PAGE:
Observations: The Building Blocks of the World
Keywords:Observations, Primary and emergent properties, Classical and quantum physics, Measurement problem
AbstractPhysics aims at building mathematical models of the underlying nature for explaining and predicting our observations. Based on the experimental data, mathematical quantities and concepts are formulated, and physical theories are constructed, from which we derive our ontological understanding of the underlying building blocks of nature. However, at times, certain phenomena, unnoticed before, fail to agree to the predictions made by those theories. This forces us to give up the old theories and construct new ones. In this paper, we argue that we can very effectively avoid this problem by constructing physical theories with observations as the basic building blocks, or the primary properties, and the mathematical constructs as the emergent properties. We provide an outline of the mathematical framework of our approach, and use it to analyze various concepts in physics, e.g., Newton's laws of motion, conservation of energy, wave-particle duality, etc., in terms of relationships between the observations made by different detectors. This approach not only provides a new robust way to do physics, but also leads to an ontological understanding of nature that goes beyond many of the present problems and paradoxes.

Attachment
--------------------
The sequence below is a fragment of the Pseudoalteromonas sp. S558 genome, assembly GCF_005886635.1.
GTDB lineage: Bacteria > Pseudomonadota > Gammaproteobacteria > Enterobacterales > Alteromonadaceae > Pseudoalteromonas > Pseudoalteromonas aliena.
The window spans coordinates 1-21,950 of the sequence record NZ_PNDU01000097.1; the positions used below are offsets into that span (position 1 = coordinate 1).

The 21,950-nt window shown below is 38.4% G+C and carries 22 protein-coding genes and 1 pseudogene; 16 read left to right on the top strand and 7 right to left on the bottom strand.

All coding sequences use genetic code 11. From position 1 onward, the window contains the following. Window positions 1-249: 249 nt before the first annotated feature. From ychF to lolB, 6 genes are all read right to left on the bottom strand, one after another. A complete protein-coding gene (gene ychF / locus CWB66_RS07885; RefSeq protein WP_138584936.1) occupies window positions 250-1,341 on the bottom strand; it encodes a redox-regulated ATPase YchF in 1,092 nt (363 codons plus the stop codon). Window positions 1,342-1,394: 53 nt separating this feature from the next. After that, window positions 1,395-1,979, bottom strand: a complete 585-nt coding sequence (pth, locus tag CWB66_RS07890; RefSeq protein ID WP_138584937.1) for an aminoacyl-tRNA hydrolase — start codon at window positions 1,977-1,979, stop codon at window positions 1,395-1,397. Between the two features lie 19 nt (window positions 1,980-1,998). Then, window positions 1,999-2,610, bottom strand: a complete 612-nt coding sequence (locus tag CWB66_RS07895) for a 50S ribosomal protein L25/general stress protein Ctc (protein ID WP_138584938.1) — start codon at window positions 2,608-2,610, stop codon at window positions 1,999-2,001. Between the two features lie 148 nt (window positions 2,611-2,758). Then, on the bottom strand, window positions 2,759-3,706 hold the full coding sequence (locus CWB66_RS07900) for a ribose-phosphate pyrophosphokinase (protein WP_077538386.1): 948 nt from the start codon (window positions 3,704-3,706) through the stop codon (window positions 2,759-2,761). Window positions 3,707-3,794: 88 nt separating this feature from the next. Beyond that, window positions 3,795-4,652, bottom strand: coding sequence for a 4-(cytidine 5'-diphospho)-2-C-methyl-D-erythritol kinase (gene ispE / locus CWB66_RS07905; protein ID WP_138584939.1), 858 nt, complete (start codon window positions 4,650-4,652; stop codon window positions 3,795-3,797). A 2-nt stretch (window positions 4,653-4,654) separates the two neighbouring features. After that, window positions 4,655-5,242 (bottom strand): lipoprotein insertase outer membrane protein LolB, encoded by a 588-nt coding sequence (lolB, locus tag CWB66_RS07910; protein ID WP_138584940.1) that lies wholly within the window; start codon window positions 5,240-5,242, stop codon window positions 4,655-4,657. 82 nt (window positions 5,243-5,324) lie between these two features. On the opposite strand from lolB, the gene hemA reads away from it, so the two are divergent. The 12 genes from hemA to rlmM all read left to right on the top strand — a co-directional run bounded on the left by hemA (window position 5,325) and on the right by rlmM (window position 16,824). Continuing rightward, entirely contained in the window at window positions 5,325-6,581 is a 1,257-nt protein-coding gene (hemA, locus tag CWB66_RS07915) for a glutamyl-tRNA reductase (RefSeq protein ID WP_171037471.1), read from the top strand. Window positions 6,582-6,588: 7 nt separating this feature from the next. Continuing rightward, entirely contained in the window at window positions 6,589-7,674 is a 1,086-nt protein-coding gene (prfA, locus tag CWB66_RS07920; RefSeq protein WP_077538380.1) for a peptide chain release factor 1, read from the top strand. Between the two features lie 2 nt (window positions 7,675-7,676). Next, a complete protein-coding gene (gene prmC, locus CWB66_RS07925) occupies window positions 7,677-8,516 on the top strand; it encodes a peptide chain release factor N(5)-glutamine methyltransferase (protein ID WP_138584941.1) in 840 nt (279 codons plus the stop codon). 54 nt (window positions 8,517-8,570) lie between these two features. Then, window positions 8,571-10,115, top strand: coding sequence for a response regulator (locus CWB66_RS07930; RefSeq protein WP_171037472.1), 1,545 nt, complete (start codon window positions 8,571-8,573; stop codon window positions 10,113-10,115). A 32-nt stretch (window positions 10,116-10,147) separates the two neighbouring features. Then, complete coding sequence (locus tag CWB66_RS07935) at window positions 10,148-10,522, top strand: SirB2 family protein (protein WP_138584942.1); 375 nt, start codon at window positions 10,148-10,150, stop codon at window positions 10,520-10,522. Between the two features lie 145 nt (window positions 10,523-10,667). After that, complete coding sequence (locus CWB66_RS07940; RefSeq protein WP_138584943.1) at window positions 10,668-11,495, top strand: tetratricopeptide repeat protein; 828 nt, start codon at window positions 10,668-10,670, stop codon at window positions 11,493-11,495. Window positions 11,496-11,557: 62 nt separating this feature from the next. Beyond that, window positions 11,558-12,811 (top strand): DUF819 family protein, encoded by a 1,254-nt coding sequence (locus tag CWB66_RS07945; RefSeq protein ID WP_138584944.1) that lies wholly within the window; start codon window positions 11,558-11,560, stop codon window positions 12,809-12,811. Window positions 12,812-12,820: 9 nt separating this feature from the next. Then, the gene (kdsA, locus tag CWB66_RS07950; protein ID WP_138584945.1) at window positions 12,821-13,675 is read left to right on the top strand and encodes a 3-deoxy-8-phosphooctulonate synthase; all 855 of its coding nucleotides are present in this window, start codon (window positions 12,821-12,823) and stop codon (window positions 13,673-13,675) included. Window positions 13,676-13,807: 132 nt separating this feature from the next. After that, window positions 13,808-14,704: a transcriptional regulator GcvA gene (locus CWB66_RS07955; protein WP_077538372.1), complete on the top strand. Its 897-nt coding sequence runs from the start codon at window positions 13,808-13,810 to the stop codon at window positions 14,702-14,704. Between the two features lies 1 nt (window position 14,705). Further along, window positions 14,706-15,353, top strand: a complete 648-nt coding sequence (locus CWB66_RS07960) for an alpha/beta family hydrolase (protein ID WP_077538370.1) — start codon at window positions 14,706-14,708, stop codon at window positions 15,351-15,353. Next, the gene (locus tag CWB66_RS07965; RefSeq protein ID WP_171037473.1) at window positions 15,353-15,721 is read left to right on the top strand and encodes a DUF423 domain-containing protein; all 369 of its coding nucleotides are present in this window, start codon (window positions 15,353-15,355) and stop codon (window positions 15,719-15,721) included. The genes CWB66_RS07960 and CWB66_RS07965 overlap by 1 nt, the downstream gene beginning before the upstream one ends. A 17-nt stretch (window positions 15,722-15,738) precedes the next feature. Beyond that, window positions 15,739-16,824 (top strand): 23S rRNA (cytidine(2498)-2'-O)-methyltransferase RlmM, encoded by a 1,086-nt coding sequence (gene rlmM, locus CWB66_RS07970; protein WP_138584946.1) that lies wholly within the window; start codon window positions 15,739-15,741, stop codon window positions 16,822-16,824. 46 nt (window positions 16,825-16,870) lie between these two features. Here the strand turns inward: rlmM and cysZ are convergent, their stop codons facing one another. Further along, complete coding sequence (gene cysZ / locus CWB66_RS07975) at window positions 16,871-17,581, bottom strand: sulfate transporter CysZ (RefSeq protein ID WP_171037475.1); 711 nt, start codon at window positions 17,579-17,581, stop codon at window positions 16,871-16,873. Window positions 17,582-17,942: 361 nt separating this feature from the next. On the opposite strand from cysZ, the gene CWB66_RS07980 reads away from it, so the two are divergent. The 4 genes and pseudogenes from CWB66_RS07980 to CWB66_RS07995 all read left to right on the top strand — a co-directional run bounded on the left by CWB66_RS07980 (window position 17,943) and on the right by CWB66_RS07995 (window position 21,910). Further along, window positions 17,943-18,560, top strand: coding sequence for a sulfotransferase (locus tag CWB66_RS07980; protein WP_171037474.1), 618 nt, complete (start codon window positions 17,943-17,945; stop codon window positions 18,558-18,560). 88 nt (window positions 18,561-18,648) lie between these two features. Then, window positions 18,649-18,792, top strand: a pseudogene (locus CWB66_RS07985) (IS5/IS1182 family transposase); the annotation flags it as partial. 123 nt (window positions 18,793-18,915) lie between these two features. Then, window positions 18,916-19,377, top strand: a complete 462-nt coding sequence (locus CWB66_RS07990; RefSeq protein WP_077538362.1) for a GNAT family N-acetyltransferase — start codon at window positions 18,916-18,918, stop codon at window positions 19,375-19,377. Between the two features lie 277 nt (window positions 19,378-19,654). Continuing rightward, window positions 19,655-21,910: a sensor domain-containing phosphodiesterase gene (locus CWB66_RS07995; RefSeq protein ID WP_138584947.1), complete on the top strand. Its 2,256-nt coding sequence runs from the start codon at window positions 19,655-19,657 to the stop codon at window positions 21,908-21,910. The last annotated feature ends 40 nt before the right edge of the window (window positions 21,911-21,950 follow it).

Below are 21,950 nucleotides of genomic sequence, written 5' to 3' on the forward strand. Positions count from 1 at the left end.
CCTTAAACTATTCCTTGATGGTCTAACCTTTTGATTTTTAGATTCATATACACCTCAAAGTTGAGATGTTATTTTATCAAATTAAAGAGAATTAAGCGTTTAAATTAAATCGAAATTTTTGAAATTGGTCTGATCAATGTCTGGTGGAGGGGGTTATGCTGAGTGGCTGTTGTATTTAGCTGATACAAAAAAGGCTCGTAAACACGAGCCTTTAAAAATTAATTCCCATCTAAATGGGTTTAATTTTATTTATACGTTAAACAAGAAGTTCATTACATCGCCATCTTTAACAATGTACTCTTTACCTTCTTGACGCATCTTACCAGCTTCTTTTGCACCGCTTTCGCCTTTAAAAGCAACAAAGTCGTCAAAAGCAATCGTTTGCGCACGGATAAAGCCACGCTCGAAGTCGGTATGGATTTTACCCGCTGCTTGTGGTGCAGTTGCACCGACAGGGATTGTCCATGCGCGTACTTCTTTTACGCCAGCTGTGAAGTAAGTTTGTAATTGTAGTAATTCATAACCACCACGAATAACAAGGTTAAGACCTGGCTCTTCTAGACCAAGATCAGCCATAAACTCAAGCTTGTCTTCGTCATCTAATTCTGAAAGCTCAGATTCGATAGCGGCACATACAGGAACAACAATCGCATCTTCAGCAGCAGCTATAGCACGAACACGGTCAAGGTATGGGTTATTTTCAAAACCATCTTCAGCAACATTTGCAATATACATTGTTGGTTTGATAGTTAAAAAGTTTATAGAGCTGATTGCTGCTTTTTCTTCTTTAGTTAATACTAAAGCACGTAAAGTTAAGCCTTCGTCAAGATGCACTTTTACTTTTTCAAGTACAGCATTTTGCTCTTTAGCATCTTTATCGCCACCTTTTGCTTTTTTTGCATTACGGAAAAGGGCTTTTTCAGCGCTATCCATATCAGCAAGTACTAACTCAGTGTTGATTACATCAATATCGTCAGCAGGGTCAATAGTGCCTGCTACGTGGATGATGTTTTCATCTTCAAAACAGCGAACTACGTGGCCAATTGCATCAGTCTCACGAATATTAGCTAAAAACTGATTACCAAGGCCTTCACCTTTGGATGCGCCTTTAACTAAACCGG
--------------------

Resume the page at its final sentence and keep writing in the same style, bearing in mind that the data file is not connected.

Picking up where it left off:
How to Cite
Arora, V., & Behera, L. (2018). Observations: The Building Blocks of the World. Cosmos and History: The Journal of Natural and Social Philosophy, 14(1), 247–258. Retrieved from https://cosmosandhistory.org/index.php/journal/article/view/698